A new study reviewing all Federal Government "rows" between 1979 and 2018 shows that though regional divides are clear to see on many topics, they at least boil over into spats less frequently than they once did.
Analysing four decades of "verbal brawls" on the cobbles of Rue de la Loi, it seems that regional differences between the Flemish and Francophone communities have tempered at the Federal Government level.
The findings are the result of doctoral research by Maxime Vandenberghe from the University of Ghent, who shared his work with De Morgen last week. In total, Vandenberghe identified 1,300 conflicts. However, he observed a marked decline in disputes since the 1970s.
Keeping it civil
The main research question was whether Belgium’s state reforms, which gradually turned Belgium into a federal state, increased or decreased tensions between Flemish and Francophone communities. De Morgen puts it as: Is Federal Belgium a success?
Research suggests so, with modern Belgium going against the paradox of federalism – that it inevitably brings a great desire for regional governments.
According to the PhD researcher: "There is certainly no upward trend in the number of community conflicts between 1979 and 2018. This indicates the relative success of a federalised Belgium and how state reforms have made an impact on a relatively more peaceful and smooth running of government.
Even though many factors are undoubtedly at play, such as the economic context or coalition composition, these tend to remain ideological rather than becoming bitter regional rifts.
Unfair focus on differences
North-South conflict between Flemish and Francophone communities is greatly over-represented, largely because it makes up a popular image of Belgian politics.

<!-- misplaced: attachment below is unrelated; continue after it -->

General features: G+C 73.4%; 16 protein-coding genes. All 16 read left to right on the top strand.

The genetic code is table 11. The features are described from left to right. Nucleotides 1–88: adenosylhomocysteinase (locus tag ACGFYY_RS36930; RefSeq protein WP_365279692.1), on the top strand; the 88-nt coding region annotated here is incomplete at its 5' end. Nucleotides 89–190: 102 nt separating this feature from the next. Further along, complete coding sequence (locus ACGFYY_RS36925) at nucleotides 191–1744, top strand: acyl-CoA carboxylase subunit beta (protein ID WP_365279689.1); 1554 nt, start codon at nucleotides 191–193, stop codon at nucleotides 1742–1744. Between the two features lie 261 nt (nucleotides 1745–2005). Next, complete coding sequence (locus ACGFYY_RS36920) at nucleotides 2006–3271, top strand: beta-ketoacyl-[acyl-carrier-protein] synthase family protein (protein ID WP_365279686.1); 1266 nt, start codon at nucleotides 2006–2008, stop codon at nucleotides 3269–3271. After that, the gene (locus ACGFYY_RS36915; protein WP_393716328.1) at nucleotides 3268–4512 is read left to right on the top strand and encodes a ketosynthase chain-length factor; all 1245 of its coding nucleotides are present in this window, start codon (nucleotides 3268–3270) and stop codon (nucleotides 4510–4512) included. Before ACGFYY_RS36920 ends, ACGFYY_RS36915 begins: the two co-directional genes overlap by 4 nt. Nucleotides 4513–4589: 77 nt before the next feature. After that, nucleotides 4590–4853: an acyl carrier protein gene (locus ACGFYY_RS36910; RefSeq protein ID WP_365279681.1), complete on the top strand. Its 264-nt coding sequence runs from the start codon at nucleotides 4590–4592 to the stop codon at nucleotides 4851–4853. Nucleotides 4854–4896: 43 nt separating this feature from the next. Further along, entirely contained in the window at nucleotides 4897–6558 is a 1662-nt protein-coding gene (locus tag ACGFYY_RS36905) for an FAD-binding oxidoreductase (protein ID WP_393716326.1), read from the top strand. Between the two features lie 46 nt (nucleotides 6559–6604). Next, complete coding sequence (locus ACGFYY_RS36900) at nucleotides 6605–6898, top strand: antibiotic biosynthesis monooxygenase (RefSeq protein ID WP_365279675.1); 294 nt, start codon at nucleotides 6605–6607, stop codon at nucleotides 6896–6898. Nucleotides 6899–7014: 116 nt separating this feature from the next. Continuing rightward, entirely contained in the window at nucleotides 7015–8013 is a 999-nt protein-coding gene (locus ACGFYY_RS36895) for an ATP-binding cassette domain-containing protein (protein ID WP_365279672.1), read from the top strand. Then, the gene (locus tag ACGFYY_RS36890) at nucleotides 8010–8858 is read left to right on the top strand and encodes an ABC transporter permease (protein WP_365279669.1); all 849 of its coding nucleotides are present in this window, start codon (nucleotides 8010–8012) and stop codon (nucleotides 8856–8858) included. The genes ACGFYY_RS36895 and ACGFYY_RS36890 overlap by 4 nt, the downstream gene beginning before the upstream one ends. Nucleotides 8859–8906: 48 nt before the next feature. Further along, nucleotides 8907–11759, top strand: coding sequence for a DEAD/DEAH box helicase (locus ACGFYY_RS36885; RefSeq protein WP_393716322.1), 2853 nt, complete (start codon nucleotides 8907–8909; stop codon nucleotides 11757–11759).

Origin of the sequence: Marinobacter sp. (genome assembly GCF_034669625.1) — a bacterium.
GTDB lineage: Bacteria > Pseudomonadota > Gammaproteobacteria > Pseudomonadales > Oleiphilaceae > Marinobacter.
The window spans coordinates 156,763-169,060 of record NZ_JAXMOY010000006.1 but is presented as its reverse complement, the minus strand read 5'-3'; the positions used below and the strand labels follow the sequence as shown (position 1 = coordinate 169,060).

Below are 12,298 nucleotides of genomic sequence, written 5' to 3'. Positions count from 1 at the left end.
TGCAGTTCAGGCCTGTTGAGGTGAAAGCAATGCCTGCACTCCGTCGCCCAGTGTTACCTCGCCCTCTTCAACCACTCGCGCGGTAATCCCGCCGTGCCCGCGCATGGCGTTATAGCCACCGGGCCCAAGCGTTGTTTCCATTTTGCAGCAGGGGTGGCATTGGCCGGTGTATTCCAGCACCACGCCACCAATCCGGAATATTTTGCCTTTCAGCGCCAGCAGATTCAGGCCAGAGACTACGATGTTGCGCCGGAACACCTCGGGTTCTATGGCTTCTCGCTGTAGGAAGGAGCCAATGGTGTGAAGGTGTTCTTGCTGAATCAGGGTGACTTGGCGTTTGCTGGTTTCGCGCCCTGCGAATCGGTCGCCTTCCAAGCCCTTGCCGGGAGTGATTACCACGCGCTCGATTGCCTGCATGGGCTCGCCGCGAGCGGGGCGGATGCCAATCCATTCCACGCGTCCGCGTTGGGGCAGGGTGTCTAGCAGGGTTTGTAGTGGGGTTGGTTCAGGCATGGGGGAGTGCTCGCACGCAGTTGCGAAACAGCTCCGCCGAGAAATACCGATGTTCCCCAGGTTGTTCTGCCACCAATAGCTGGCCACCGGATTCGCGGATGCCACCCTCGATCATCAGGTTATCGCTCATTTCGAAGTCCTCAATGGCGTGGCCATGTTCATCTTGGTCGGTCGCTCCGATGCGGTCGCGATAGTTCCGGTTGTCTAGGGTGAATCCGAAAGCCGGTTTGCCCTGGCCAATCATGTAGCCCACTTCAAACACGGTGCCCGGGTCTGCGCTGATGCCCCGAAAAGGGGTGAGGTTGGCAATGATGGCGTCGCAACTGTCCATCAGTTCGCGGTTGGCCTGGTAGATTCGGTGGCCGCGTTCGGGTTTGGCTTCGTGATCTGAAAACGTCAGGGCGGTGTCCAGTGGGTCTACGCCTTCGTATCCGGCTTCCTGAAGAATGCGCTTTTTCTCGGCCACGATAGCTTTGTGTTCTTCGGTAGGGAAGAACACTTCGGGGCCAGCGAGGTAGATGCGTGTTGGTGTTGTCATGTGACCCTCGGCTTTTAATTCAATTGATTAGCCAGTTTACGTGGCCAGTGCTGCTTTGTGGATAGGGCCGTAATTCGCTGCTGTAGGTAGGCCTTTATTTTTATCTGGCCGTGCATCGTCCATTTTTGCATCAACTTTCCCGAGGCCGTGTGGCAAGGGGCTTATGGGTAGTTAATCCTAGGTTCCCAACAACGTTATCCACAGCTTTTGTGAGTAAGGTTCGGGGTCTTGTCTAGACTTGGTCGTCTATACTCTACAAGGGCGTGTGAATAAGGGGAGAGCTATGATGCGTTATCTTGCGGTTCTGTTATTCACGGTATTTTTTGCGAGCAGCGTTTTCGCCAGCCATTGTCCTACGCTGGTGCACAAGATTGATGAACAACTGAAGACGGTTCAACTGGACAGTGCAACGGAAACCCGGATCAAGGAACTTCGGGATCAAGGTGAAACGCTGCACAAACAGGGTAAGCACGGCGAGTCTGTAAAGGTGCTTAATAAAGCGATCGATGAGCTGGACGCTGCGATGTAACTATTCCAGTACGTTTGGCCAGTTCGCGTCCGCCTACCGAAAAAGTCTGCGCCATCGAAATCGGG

The reality is more complex, as regional disagreements on community issues do not actually occur very often, the research shows.
One possible explanation for the misleading portrayal of Belgium's communities constantly locking horns is the fact that some political parties seek to present themselves as spokespersons for their entire linguistic community, when in fact they represent only a portion of that demographic.
This is the case with the Christian Democratic Party (CVP until 2001, when it transformed into CD&V) in Flanders or the Socialist Party (PS) in Wallonia.
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Another explanation for the appeasement is the sixth state reforms in 2011 by the Di Rupo government. This attributed a series of competencies to the federalised regional states, bringing clarity to grey areas that had once been fertile for disagreement.
While Vandenberghe's research still leaves much to explore, it does seem clear that a gradual rapprochement between Francophone and Flemish communities has taken place at the federal level.
Many will argue the toss, but Federal Belgium seems to be working.